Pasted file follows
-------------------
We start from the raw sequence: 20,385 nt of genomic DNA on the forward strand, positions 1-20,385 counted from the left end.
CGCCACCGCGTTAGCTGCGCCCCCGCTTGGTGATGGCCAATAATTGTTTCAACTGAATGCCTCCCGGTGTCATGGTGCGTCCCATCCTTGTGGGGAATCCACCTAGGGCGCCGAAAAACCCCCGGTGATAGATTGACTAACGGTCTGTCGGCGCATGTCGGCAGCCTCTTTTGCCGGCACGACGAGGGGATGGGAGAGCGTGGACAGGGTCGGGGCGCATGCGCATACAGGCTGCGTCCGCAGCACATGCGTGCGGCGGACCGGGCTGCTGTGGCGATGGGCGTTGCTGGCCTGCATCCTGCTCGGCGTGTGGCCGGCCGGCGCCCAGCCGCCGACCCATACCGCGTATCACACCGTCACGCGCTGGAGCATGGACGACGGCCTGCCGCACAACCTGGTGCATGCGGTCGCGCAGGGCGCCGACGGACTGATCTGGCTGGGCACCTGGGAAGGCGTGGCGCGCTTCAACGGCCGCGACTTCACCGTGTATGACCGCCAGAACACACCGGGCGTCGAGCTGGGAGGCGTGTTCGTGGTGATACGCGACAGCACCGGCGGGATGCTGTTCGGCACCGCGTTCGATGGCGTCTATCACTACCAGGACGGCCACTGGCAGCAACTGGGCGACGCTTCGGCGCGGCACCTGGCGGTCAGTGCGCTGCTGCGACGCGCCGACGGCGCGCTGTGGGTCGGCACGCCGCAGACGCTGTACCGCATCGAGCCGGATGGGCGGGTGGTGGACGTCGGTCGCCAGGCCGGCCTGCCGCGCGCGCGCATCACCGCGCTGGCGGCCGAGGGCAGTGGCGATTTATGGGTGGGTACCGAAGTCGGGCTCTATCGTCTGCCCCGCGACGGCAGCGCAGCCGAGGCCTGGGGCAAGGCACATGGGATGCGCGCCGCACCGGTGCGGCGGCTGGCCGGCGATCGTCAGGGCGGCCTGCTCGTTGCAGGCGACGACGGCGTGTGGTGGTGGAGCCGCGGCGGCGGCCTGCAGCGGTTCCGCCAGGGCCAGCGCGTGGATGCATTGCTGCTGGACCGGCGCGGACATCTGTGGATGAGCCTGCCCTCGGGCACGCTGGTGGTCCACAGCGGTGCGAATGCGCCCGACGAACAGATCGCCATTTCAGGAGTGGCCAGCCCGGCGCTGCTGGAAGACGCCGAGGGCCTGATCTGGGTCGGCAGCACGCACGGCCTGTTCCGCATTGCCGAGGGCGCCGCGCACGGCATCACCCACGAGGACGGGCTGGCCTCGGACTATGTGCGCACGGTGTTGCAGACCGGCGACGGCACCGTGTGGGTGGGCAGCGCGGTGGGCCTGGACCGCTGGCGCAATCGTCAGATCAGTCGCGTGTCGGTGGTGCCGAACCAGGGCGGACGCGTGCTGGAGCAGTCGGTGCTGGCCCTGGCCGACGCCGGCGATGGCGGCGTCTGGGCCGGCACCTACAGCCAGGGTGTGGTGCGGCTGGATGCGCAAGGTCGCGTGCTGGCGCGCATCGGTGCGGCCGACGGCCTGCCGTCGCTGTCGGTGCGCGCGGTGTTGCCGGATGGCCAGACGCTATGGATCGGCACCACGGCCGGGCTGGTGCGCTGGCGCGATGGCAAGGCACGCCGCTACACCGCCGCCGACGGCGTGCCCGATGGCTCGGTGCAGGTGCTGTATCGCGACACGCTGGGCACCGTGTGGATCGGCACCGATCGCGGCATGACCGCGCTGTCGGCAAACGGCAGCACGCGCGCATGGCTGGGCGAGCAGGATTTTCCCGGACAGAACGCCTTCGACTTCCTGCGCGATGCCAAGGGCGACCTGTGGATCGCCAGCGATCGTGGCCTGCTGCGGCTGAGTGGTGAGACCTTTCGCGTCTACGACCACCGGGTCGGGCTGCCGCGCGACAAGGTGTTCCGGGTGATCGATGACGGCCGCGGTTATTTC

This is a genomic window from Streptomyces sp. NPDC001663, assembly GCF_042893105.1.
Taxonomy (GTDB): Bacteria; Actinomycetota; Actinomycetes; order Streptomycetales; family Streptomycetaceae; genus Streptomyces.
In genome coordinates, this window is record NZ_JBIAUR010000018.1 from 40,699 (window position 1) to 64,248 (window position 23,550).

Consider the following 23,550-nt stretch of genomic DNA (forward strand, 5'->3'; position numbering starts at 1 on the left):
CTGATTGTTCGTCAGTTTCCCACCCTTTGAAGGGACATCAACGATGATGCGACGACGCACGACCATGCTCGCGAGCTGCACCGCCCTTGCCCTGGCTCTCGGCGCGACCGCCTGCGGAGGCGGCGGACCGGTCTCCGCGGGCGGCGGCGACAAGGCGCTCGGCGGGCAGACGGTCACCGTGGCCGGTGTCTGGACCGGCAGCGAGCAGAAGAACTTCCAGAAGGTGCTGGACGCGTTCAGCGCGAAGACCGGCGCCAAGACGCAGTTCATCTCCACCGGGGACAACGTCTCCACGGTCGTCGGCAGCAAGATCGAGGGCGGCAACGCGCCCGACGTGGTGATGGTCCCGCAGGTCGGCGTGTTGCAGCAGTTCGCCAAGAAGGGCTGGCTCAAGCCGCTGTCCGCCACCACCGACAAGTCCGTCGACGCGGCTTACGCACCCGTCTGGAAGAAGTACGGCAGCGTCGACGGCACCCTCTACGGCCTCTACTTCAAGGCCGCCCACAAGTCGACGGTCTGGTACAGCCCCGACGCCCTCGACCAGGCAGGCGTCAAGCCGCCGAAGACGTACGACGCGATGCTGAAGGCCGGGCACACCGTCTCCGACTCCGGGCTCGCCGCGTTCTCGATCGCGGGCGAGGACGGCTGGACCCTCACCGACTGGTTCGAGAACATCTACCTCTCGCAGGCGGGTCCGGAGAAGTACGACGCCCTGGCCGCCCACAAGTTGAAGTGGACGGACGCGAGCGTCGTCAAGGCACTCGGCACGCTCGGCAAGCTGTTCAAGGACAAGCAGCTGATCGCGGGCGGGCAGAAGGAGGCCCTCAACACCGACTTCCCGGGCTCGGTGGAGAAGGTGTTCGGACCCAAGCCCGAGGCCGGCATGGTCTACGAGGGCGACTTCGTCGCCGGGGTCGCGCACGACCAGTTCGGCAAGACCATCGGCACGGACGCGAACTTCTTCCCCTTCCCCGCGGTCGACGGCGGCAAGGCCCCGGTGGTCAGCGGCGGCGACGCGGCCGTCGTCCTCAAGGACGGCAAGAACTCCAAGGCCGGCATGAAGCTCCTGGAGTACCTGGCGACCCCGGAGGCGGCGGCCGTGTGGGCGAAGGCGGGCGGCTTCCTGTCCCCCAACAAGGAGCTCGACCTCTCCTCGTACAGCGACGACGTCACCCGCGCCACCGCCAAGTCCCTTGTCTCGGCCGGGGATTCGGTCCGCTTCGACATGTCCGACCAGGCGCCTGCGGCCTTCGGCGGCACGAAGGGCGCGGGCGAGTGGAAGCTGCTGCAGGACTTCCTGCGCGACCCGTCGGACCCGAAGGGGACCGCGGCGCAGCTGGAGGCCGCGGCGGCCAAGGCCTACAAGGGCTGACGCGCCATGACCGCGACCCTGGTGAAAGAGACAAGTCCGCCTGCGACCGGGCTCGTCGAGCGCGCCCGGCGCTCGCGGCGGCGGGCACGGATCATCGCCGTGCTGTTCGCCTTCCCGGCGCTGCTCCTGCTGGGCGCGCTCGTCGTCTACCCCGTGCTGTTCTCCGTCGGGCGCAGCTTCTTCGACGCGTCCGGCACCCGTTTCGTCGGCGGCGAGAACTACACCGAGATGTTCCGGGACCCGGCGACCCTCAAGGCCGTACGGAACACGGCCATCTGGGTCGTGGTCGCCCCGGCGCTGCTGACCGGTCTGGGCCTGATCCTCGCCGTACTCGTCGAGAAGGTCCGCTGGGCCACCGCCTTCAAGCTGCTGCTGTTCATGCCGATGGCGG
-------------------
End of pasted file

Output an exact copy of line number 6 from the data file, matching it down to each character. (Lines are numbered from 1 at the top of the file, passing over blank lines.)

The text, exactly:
Consider the following 23,550-nt stretch of genomic DNA (forward strand, 5'->3'; position numbering starts at 1 on the left):